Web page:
Finally, pleas for the introduction of a basic income are often coupled with tax reform proposals, such as a shift of taxes on income and profit to taxes on non-renewable and scarce resources. Such a combination of basic income and ecotaxes provides an encompassing solution to solve social and ecological problems simultaneously. The next argument provides an even stronger foundation for such a coupling of social and ecological perspectives.

7. Fair sharing: equal birthright of all people to natural resources

In previous times, people could take care of themselves by using natural resources. In modern society nature has been privatised and natural resources are exploited by companies. Modern society has an obligation to replace the loss of free access to natural resources, and the loss of freedom resulting from it. What better way to compensate both than a basic income, financed by taxes on non-renewable and scarce natural resources?

The idea of a basic income has always been closely linked to the notion that the earth belongs to all people. The first advocate of a unconditional basic income was Joseph Charlier in 1848. He saw the equal right of all people to land as the principle argument for a basic income, which he named ‘land dividend’ (dividende territorial). In the article about an Earth Dividend on this website the shared history of basic income and the equal right of all people to natural resources is examined more closely.

8. Fair sharing of value created by society

Economic production and value are now seen as something which is created through individual efforts of entrepreneurs, managers and employees. However, they are also created through efforts of and on behalf of the local, state, national and world community that we live in.

Above (see 6) we already pointed to the important contribution of science and technology to economic production. It would not be fair if only the people who have paid jobs would profit from the enormous increase in productivity through science and technology. We are all children of mankind. If our ancestors would have a say in this matter, wouldn’t they want all their offspring to profit from their efforts?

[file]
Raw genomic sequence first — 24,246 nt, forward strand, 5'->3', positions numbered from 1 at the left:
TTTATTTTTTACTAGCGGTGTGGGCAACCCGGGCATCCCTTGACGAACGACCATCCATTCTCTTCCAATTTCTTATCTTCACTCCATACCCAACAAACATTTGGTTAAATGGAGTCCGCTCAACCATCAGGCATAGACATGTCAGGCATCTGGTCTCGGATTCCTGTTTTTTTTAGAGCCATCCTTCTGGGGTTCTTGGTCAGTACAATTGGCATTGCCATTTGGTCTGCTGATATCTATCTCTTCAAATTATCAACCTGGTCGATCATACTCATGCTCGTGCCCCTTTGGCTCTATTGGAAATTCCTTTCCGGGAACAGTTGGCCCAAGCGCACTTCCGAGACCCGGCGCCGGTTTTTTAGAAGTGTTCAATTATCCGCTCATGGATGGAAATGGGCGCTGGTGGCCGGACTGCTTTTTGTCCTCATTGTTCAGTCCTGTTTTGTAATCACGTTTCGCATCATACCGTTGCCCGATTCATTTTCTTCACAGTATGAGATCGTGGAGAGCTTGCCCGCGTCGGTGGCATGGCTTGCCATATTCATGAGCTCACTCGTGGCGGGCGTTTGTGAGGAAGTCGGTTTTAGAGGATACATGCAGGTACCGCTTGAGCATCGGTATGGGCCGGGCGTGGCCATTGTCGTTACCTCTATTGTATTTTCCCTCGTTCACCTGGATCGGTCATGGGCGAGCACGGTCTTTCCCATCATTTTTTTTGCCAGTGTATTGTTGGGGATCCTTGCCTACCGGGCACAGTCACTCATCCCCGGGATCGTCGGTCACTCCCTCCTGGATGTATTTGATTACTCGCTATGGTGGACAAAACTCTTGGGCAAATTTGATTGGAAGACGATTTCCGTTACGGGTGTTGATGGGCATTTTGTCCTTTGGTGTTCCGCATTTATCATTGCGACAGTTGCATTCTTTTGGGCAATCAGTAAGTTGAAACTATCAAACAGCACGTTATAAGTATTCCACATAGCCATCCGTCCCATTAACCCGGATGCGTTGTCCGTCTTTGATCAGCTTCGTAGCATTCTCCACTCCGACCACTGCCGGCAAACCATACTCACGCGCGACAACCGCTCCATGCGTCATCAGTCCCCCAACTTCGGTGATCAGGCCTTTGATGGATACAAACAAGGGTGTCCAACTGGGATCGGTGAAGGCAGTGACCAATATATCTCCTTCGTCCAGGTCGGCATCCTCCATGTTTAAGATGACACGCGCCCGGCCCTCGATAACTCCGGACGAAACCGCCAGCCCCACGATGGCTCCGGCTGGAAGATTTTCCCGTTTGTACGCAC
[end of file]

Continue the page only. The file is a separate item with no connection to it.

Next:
Government policy is also invaluable for economic production. Without a government policy that provides good conditions (legislation, infrastructure) a productive, efficient economy wouldn’t be possible. Now only companies profit from this contribution of governments to economic production, but all people should.

Finally, as already has been indicated in argument 5, most people who don’t have a paid job nevertheless do work that is important for society and for the economy: raising children, taking care of sick people and voluntary work.

9. Simplicity
A basic income is the most simple system of social security. Because it is unconditional no bureaucracy is needed to determine whether someone is entitled to receive a basic income or to how much someone is entitled. Only a reliable and updated register is needed to make sure that people don’t receive more than one basic income, and a good banking system.

Especially for a global security system, simplicity and transparency are important.

Human nature
A GBI is undeniably a high ideal. From the perspective of the world as it is today most people will probably think it is unrealistic. However, we believe that it can become a reality. This belief is based first and foremost on our belief in people. People are egoistic; they want what is good for themselves. We don’t want to deny that, but we believe that people also want what is good for others. We don’t want other people to suffer; we all would prefer to live in a world where everybody can lead a worthy, fulfilling, happy live. That is the basic conviction that underlies our goals. The challenge, therefore, is to organise our societies and the world community in such ways, that the fulfilment of our own personal needs does not harm others. A basic income that guarantees every man, woman and child freedom from starvation and degrading poverty would be an important step to achieve this goal.

A few centuries ago almost no one would have believed that universal suffrage or social security systems like the ones we have today would be possible. Yet, here we are. There are no insurmountable obstacles to the introduction of a GBI. All depends on our ideas, will and the choices we as individuals and nations make.

For more detailed answers to questions about the ethical foundations, the financing and economic consequences of a GBI and other questions, go to the FAQ page.

* FAQ Page
* Wikipedia page
* Philippe van Parijs
* Defined
* Why trade unions oppose basic income
* Basic Income, Inequality, and Unemployment: Rethinking the Linkage between Work and Welfare
* Inequality
* Promethea
* I hate the poor
* The poor aren’t poor enough
* The real agenda – is control